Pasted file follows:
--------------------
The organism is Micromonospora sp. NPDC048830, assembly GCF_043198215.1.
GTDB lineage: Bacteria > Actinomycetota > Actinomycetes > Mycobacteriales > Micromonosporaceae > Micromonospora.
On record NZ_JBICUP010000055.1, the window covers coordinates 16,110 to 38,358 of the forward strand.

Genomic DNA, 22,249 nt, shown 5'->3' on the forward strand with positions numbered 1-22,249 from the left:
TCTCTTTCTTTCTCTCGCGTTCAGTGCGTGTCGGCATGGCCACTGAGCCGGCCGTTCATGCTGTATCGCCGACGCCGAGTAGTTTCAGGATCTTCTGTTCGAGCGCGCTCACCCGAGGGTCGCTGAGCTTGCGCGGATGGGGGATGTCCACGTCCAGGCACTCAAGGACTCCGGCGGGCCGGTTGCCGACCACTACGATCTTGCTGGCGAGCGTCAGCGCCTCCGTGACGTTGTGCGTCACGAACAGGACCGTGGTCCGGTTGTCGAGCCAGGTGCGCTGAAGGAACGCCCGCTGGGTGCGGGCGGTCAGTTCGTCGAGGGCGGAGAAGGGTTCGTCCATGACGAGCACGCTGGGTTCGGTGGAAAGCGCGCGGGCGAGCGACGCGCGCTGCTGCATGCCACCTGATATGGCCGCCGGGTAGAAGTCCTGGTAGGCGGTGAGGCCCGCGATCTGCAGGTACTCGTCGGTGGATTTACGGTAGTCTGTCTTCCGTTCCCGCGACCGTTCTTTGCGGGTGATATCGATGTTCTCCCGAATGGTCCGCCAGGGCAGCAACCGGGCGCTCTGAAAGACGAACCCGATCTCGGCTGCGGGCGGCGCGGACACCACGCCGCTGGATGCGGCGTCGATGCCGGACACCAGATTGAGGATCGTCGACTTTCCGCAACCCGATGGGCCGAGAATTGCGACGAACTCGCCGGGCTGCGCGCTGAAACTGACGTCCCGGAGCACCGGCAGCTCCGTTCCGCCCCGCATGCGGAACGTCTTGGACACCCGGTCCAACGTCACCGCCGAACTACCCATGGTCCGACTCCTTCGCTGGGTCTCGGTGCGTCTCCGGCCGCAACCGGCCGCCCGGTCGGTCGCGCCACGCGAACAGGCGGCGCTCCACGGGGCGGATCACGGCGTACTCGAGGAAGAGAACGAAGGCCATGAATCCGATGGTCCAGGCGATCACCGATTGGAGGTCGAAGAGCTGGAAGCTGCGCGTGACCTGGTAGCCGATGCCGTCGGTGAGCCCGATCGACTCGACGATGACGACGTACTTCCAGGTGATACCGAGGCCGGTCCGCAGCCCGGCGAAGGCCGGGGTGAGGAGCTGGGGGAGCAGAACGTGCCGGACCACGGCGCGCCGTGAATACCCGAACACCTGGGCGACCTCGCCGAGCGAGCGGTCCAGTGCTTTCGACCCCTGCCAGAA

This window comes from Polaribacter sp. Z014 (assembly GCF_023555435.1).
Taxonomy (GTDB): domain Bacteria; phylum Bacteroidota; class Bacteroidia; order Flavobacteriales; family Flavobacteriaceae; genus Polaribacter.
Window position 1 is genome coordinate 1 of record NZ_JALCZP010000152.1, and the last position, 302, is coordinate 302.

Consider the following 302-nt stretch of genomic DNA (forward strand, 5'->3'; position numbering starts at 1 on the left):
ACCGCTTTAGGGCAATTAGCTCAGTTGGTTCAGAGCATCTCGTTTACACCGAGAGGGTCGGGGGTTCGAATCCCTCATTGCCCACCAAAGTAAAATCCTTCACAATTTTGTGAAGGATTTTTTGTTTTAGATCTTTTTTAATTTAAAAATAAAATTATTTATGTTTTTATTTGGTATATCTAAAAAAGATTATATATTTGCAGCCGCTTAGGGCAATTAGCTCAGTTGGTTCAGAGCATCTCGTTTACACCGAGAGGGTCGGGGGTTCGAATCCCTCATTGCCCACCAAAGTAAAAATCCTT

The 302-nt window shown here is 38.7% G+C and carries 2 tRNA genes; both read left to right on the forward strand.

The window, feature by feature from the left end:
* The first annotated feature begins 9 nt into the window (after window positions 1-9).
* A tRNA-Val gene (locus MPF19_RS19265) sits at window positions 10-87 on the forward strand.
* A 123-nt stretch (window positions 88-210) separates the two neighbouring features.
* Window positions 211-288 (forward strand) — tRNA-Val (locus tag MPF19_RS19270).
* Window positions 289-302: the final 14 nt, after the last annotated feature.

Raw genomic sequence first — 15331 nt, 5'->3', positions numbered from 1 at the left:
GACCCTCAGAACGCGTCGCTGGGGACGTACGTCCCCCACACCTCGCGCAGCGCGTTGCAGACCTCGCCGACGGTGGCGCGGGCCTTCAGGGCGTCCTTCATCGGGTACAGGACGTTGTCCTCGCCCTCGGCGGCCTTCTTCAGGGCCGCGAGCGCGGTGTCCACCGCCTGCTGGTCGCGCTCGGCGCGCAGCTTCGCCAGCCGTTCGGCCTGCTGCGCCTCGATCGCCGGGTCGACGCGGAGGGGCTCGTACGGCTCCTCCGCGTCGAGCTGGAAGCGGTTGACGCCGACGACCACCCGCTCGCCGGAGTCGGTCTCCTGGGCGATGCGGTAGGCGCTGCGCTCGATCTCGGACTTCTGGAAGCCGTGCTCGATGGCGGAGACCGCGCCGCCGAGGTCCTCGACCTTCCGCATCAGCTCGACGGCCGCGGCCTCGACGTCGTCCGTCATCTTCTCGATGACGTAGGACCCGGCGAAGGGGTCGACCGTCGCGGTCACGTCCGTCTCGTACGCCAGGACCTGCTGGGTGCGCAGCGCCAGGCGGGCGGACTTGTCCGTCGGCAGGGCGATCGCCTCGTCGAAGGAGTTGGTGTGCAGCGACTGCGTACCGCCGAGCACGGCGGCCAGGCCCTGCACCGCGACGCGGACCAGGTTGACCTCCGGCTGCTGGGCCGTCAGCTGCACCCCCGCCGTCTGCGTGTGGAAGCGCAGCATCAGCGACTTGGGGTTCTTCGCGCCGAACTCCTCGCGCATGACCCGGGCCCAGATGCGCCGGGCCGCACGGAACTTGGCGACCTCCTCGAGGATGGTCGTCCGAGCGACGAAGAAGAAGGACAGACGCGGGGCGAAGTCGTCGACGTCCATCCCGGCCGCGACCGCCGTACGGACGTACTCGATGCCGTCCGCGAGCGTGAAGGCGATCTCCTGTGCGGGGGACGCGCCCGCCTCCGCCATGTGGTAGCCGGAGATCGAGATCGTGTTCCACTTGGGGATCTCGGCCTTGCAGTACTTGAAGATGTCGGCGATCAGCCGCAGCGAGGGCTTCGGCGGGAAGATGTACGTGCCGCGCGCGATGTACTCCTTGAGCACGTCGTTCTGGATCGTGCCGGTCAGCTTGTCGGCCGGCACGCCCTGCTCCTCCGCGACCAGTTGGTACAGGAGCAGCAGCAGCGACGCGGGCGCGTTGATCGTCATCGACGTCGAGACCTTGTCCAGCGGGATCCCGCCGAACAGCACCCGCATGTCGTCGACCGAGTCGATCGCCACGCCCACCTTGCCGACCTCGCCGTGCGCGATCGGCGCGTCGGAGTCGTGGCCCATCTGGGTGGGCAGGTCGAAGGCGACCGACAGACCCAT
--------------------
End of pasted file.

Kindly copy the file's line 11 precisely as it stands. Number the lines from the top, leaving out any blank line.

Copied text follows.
The 302-nt window shown here is 38.7% G+C and carries 2 tRNA genes; both read left to right on the forward strand.